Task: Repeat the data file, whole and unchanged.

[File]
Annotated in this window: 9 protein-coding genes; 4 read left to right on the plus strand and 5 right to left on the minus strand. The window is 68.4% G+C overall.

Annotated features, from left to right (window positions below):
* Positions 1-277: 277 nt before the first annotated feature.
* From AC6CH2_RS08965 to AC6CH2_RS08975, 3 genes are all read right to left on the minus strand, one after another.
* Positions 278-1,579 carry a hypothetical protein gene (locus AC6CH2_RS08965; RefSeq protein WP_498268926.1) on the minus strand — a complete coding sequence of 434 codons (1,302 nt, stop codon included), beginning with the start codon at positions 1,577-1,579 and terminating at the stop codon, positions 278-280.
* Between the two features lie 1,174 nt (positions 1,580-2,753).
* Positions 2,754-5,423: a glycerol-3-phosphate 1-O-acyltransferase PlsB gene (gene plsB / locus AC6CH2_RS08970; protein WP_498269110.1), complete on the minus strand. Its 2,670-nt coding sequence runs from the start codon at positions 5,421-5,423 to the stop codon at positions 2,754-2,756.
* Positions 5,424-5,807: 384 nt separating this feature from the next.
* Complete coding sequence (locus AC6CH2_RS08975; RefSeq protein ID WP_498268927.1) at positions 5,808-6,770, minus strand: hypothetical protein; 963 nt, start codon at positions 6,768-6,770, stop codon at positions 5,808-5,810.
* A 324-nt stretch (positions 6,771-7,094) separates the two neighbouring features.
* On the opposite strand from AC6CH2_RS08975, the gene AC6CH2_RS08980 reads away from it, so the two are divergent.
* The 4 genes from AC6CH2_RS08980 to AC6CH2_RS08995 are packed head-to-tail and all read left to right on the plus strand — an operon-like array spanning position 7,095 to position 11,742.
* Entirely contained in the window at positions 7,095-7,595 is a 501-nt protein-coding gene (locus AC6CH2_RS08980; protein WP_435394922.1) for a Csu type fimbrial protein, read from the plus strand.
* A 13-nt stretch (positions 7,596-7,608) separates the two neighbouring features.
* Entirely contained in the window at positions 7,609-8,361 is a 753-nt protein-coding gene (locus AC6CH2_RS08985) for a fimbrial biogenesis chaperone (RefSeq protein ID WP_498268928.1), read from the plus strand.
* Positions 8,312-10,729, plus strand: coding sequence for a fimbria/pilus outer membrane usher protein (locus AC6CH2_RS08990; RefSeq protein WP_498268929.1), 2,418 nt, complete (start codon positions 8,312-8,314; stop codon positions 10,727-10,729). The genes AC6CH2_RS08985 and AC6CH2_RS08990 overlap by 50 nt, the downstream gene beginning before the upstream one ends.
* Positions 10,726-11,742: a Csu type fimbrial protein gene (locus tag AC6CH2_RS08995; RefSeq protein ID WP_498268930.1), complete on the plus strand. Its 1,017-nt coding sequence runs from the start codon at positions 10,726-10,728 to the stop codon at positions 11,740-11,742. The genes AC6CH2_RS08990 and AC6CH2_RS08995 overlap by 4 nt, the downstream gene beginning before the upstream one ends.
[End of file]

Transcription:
Annotated in this window: 9 protein-coding genes; 4 read left to right on the plus strand and 5 right to left on the minus strand. The window is 68.4% G+C overall.

Annotated features, from left to right (window positions below):
* Positions 1-277: 277 nt before the first annotated feature.
* From AC6CH2_RS08965 to AC6CH2_RS08975, 3 genes are all read right to left on the minus strand, one after another.
* Positions 278-1,579 carry a hypothetical protein gene (locus AC6CH2_RS08965; RefSeq protein WP_498268926.1) on the minus strand — a complete coding sequence of 434 codons (1,302 nt, stop codon included), beginning with the start codon at positions 1,577-1,579 and terminating at the stop codon, positions 278-280.
* Between the two features lie 1,174 nt (positions 1,580-2,753).
* Positions 2,754-5,423: a glycerol-3-phosphate 1-O-acyltransferase PlsB gene (gene plsB / locus AC6CH2_RS08970; protein WP_498269110.1), complete on the minus strand. Its 2,670-nt coding sequence runs from the start codon at positions 5,421-5,423 to the stop codon at positions 2,754-2,756.
* Positions 5,424-5,807: 384 nt separating this feature from the next.
* Complete coding sequence (locus AC6CH2_RS08975; RefSeq protein ID WP_498268927.1) at positions 5,808-6,770, minus strand: hypothetical protein; 963 nt, start codon at positions 6,768-6,770, stop codon at positions 5,808-5,810.
* A 324-nt stretch (positions 6,771-7,094) separates the two neighbouring features.
* On the opposite strand from AC6CH2_RS08975, the gene AC6CH2_RS08980 reads away from it, so the two are divergent.
* The 4 genes from AC6CH2_RS08980 to AC6CH2_RS08995 are packed head-to-tail and all read left to right on the plus strand — an operon-like array spanning position 7,095 to position 11,742.
* Entirely contained in the window at positions 7,095-7,595 is a 501-nt protein-coding gene (locus AC6CH2_RS08980; protein WP_435394922.1) for a Csu type fimbrial protein, read from the plus strand.
* A 13-nt stretch (positions 7,596-7,608) separates the two neighbouring features.
* Entirely contained in the window at positions 7,609-8,361 is a 753-nt protein-coding gene (locus AC6CH2_RS08985) for a fimbrial biogenesis chaperone (RefSeq protein ID WP_498268928.1), read from the plus strand.
* Positions 8,312-10,729, plus strand: coding sequence for a fimbria/pilus outer membrane usher protein (locus AC6CH2_RS08990; RefSeq protein WP_498268929.1), 2,418 nt, complete (start codon positions 8,312-8,314; stop codon positions 10,727-10,729). The genes AC6CH2_RS08985 and AC6CH2_RS08990 overlap by 50 nt, the downstream gene beginning before the upstream one ends.
* Positions 10,726-11,742: a Csu type fimbrial protein gene (locus tag AC6CH2_RS08995; RefSeq protein ID WP_498268930.1), complete on the plus strand. Its 1,017-nt coding sequence runs from the start codon at positions 10,726-10,728 to the stop codon at positions 11,740-11,742. The genes AC6CH2_RS08990 and AC6CH2_RS08995 overlap by 4 nt, the downstream gene beginning before the upstream one ends.